Select Page

Newsletter Heading

Updates by Jurisdiction

U.S. Updates
For more information on incentives in each state, visit the Production Incentives map on our website and click on the state of interest.

HB 6369 has been introduced, which would amend the Internal Revenue Code of 1986 (Section 181) to extend the sunset date of the credit through December 31, 2018.

The California Film Commission will soon be accepting applications for Independent and Non-Independent films looking to take advantage of the state’s film tax credit program. The upcoming application window will run from January 2-13, 2017. Projects that rank in the top 200% will be notified to submit phase II documents on January 17. Credit Allocation Letters will be issued on February 13.

• A public meeting regarding rule changes to the state’s Screenplay Credit and the Louisiana Filmmaker Credit will be held on November 30 in Baton Rouge. The Screenplay Credit would allow a state certified production company to be eligible for an additional 15% tax credit when it demonstrates that it owns or has optioned to own a Louisiana screenplay that has been created by a Louisiana resident, or was purchased, optioned, licensed, or otherwise acquired from a Louisiana publisher. The Louisiana Filmmaker Credit lowers the required minimum spend for a production to qualify for the state’s tax credit from $300k to $50k when 90% of the total production jobs have been filled by Louisiana residents.
• Earlier this month the Task Force on Structural Change in Budget and Tax Policy in Louisiana released a report with recommendations regarding the Motion Picture Investor Tax Credit Program. The Task Force recommends the MPIC be retained, but with the back-end cap replaced by a front-end cap to mitigate the state’s exposure to tax credits going forward. (pg 16)
• East Baton Rouge now has its own film tax incentive program. The Metro Council approved a new 2-cent tax rebate on every dollar of purchases related to movie production. Councilman Ryan Heck, who authored the ordinance, said it will cover things like lumber purchased in the parish to build sets but not things like payroll or lodgings. (See The Advocate)

• The Governor has signed S6987, legislation to increase the number of counties in which services can be performed to qualify for the empire state film production credit. The 40 percent credit is already available in 84 percent of upstate counties. Ulster, Dutchess, Orange, Sullivan, Greene and seven other counties, however, had been limited to offering tax credits of 30% to filmmakers prior to the legislation being signed earlier this month. (See Daily Freeman)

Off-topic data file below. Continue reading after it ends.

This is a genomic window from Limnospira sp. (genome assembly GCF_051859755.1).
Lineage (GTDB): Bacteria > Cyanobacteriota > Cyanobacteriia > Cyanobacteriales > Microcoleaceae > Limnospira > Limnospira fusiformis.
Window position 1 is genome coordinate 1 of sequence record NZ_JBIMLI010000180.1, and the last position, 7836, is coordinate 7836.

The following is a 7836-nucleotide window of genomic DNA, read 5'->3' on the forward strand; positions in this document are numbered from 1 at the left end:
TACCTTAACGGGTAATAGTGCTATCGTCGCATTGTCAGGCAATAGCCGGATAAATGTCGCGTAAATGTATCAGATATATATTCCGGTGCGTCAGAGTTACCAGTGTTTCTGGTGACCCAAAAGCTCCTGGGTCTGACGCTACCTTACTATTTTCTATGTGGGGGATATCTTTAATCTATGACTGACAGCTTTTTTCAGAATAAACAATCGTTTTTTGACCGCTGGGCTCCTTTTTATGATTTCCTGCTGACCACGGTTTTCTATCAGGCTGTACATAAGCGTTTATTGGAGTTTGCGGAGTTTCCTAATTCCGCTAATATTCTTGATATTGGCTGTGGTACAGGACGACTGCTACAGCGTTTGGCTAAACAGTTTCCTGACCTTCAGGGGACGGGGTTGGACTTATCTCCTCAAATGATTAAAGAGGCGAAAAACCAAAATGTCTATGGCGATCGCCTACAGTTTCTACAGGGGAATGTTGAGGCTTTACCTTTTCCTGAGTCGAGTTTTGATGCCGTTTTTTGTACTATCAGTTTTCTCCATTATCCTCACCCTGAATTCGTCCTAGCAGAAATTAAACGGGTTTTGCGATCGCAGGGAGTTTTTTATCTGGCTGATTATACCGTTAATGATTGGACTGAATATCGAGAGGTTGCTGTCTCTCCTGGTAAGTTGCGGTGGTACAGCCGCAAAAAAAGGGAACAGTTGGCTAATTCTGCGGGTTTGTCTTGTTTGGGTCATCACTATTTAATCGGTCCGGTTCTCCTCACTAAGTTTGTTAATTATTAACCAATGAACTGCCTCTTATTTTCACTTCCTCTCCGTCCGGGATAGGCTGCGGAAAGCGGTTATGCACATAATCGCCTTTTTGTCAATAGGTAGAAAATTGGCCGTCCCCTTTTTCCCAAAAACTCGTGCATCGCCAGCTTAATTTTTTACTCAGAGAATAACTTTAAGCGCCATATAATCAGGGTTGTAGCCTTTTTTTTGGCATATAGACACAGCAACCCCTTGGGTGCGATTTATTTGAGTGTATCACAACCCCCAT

• The New York Governor’s Office of Motion Picture & Television Development has approved Utica’s Stanley Theater as a qualified film-production facility. State Assemblyman Anthony Brindisi (D-Utica) says the state designation means that filmmakers and television-show producers using the theater for filming can apply for the Empire State film-production tax-credit program. (See CNY Business Journal)

An article from Desert News showcases Utah’s Motion Picture Incentive Program’s return on investment, stating that productions have spent over $110M in the state. After paying out incentives, that amounts to about $86M in economic benefits for Utah. (See Deseret News)

International Updates
For more information on incentives around the world, visit our website and click on the country of interest.

Incentive-friendly Vancouver, while enjoying a Hollywood production boom, is setting its sights east, to China. “We are very focused on what’s happening in Asia,” newly installed Vancouver film commissioner David Shepheard, the former London Film Commission head named last month as Vancouver’s first-ever film commissioner, told The Hollywood Reporter. (See The Hollywood Reporter)

China’s top legislature has passed the first law governing the country’s fast-growing film industry. Provisions include harsh penalties for box-office fraud and film piracy, as well as guidelines restricting collaboration with overseas studios or individuals that are deemed to have “damaged China’s national dignity.” (See The Hollywood Reporter)

The Standing Committee of the National People’s Congress (NPC) approved the law in order to create a more official framework to govern China’s expanding film industry. Implementation of the law will still be done by the State Administration of Press, Publications, Radio, Film and Television (SAPPRFT). The law will take effect on March 1, 2017. (See China Film Insider)

A proposal was submitted to Parliament on Nov. 15 that would introduce significant changes to the current tax rebate system. The increase of the available budget of the collection account (from HUF 14B to HUF 25B) would allow further development of the Hungarian film industry. Eligibility of foreign actor and crew costs would be restricted (with a one-year transitional period), while taxation simplification would become available for foreign crew. Changes are suggested to the system of film industry training contribution introduced this year, based on the operational experiences of the past months. (See OrienTax Press)

DISCLAIMER: These materials have been prepared by Entertainment Partners for informational purposes only and should not be construed as tax advice or relied on for specific projects. Though every effort has been made to remain current, laws and incentives change and therefore this information may have been revised. Please contact your legal or tax advisors to confirm any laws or the effect of incentives on your project. For updates and more information, please visit our website at

Providing links to other sites shall not be construed as an endorsement by Entertainment Partners of the linked websites or the opinions expressed on such websites.